In the 70’s. while attending college in California, I was awarded a $2,000 scholarship from the Bank of America after I placed first in a debate in the field of science. That made me a BoA customer for life, or so I thought. In fact, I was a committed customer for years; first in Sacramento and in Santa Rosa, later in Scottsdale and most recently in Santa Cruz CA. But I’m no longer a BoA customer and here is the reason why!
I should have been clued in from BoA’s actions in the recent past:
- •The Department of Justice filed civil lawsuits against Bank of America for fraud involving $850 million in residential mortgage-backed securities. The BoA spokesmen said the mortgages were sold to “sophisticated investors who had access to the underlying data.” But Bank of America Corp reached a $16,650,000,000 settlement with U.S. regulators to settle charges that it misled investors into buying troubled mortgage-backed securities. That is $16.65 billion!
- •Bank of America paid $180 million to settle a lawsuit by private investors who accused the bank of manipulating foreign-exchange rates. Manipulating rates? That’s not what I want my bank to do.
- •Bank of America executives lied to its shareholders regarding the purchase of Merrill Lynch. Its stock dropped, and taxpayers padded the bank’s bailout funds with an extra $20 billion to cover the losses. The SEC settled its own charges against Bank of America over misleading shareholders on the takeover. Even though BoA paid $150 million, it refused to admit to any wrongdoing.
- •Merrill Lynch has been charged and paid fines for not properly supervising its representatives, and for failing to disclose conflicts of interest to its customers. Furthermore, Merrill Lynch participated in a “market timing” strategy, and sold its own products to clients when other investments might have been more suitable. They have also been sued for racial bias, gender bias and under-paying trainees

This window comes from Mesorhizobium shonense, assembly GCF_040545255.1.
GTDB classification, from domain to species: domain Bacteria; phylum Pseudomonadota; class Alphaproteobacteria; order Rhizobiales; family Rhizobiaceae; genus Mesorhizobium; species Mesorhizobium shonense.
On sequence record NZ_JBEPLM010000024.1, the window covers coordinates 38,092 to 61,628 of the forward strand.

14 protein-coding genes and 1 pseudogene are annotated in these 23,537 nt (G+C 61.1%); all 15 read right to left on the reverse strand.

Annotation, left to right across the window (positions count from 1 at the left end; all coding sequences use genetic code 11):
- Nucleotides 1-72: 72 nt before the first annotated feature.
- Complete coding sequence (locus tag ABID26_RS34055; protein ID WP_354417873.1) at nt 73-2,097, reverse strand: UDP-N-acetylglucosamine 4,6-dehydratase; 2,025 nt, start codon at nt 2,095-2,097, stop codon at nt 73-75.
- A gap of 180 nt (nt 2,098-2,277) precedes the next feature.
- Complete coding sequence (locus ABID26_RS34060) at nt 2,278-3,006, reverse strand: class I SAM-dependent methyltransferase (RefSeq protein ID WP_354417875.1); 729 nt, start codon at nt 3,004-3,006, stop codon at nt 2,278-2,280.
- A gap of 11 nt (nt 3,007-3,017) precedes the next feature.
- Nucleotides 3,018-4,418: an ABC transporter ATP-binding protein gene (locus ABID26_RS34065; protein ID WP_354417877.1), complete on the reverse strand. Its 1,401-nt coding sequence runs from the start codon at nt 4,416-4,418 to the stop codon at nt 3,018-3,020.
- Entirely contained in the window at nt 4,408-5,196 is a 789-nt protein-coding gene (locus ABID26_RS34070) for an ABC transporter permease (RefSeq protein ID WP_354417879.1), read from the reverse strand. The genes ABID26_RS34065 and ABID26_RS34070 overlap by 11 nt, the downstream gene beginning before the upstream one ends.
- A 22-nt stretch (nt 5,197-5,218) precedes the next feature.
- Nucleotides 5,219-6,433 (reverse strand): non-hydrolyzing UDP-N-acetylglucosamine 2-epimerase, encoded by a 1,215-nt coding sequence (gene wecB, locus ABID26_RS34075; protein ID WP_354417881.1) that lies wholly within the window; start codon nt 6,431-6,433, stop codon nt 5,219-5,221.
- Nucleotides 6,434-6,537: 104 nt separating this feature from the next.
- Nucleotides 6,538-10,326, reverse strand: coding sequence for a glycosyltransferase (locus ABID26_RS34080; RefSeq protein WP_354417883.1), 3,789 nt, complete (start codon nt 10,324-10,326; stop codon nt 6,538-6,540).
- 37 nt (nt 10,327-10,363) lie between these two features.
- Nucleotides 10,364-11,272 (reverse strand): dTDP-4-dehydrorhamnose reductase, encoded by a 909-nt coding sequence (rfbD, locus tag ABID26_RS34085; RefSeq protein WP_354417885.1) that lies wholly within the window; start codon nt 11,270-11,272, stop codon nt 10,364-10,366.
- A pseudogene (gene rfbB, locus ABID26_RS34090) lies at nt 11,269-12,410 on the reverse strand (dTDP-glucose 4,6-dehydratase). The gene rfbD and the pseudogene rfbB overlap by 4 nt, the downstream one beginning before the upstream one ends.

But even after all that, I didn’t move away from BoA. No, I waited until BoA’s actions impacted me directly, which they have…
- •The largest branch in Santa Cruz, CA no longer offers a merchant window. That means that businesses now have to wait longer to transact business.
- •I’ve gone into the branch when there is only one teller working on the teller line and over 12 people waiting for service.
- •Branch managers and bankers seem to rotate through the branch with greater frequency than burger flippers at a fast food restaurant. Apparently, BoA is having a hard time keeping quality employees.
- •I would receive phone calls periodically from my “new” account representative inquiring as to what additional products or services the bank could provide. Generally, I would tell the caller that I have all the services I want and that would put an end to the phone calls, until another “new” representative was assigned to my account.
I recently ran into a former BoA employee who confirmed that BoA has placed great pressure on its employees to sell more products and services to its customers. That fully explains why I experienced what I experienced!
- •Bank management sets goals for the branch staff for selling products and opening accounts on a per-day basis, no matter what day of the month it is (slow versus busy days). If that employee does not make the goal for the day the staff member is required to have a conference call with management, after the bank closes, to go over the day and explain why the goal was not met.
- •If the banker does not appear to be making their goal for the day, they must try to sell to someone who might be using the ATM machine, or else they stand behind the tellers to see if they can make a sale. The alternative is calling current customers to see if the banker can sell them anything more.
- •The bank’s goal is to add more accounts but cutting back on tellers to service these people.
- •When a teller sells a “product” while on the teller line that customer moves to the head of the line, even ahead of any other customer who might be sitting in the lobby waiting to be served by the banker.
And it is not only the BoA but its subsidiary; Merrill Lynch has put pressure on its representatives to push clients into the bank’s products and services. For those representatives who do not refer, the firm will deduct a percentage point from their long-term compensation. Merrill is also paying advisors on their referrals to other sectors of Bank of America, including the commercial and investment banking sectors.
Bank of America (BoA) is a banking and financial services corporation that is well-known to almost every American household. It is the second largest bank holding company in the United States and provides services and products through its vast branch system. That includes more than 5,000 bank branches, 16,000+ ATMs, as well as call centers, online and mobile banking platforms.
So, perhaps you can see why I fired the Bank of America after 44 years. Now perhaps others will as well.